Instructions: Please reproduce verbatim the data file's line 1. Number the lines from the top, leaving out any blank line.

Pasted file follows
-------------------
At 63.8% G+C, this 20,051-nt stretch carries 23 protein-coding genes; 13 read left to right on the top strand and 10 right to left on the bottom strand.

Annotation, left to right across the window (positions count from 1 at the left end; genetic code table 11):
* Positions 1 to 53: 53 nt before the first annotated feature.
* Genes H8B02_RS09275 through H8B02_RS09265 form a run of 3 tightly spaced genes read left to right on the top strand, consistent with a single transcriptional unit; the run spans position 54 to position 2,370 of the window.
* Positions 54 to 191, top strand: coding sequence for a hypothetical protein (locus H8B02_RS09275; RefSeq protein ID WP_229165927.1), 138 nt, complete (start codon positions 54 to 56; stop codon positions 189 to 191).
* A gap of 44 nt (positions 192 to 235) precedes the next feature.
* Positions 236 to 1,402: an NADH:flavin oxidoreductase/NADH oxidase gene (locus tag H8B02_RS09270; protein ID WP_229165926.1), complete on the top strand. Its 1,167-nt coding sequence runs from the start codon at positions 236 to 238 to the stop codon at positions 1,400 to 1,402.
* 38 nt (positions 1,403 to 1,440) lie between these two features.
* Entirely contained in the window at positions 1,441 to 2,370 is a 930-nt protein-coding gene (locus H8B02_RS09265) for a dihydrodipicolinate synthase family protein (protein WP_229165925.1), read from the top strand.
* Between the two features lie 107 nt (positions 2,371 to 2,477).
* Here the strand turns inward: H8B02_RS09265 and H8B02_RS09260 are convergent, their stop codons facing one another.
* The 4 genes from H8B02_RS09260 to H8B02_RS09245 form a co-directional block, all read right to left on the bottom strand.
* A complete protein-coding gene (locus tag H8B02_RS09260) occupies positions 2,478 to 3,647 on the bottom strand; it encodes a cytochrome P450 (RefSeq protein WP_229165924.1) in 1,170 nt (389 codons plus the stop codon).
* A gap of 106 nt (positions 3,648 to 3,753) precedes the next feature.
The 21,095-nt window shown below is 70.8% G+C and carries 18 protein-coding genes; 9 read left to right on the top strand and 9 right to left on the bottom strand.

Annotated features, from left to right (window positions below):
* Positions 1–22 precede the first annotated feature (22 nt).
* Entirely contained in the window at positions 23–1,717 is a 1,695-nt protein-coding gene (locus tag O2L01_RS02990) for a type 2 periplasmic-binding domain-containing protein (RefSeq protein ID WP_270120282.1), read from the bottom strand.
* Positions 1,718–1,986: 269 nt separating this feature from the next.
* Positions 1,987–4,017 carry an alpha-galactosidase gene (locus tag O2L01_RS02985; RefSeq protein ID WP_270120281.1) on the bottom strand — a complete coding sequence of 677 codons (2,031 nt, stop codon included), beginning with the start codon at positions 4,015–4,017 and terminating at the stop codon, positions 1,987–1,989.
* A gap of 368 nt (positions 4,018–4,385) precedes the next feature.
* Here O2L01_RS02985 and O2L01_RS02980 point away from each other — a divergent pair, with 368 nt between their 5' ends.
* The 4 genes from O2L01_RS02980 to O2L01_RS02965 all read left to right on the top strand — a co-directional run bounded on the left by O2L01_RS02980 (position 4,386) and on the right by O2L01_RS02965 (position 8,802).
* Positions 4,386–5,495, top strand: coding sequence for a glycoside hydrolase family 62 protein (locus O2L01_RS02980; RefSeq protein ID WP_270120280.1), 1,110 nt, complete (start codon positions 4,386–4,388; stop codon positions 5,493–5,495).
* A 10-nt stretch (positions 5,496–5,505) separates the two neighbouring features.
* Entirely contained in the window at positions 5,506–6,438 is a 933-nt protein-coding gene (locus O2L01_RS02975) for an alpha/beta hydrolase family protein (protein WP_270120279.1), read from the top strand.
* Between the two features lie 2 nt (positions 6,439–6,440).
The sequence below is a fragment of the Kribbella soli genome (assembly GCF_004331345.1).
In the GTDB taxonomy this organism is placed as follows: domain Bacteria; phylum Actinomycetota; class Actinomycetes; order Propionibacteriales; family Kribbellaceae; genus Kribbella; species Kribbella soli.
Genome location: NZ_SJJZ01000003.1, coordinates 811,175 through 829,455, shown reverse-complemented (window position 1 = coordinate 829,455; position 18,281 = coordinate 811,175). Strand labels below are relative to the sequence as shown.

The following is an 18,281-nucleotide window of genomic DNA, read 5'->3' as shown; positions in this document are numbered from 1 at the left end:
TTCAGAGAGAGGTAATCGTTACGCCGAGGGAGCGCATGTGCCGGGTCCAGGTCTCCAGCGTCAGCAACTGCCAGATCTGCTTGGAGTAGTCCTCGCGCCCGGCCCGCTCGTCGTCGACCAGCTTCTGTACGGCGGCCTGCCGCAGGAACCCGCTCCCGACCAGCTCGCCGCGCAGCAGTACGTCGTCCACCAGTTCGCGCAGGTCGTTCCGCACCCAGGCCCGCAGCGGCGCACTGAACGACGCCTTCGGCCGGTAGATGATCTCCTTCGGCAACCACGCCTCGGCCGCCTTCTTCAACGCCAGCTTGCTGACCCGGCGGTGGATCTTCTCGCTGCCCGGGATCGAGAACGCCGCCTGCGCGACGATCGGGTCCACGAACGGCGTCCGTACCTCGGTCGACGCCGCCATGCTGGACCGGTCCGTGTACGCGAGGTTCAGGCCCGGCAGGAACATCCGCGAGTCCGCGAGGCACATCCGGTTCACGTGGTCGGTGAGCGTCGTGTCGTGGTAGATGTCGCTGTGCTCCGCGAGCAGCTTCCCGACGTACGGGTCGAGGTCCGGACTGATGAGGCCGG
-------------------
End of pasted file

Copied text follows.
At 63.8% G+C, this 20,051-nt stretch carries 23 protein-coding genes; 13 read left to right on the top strand and 10 right to left on the bottom strand.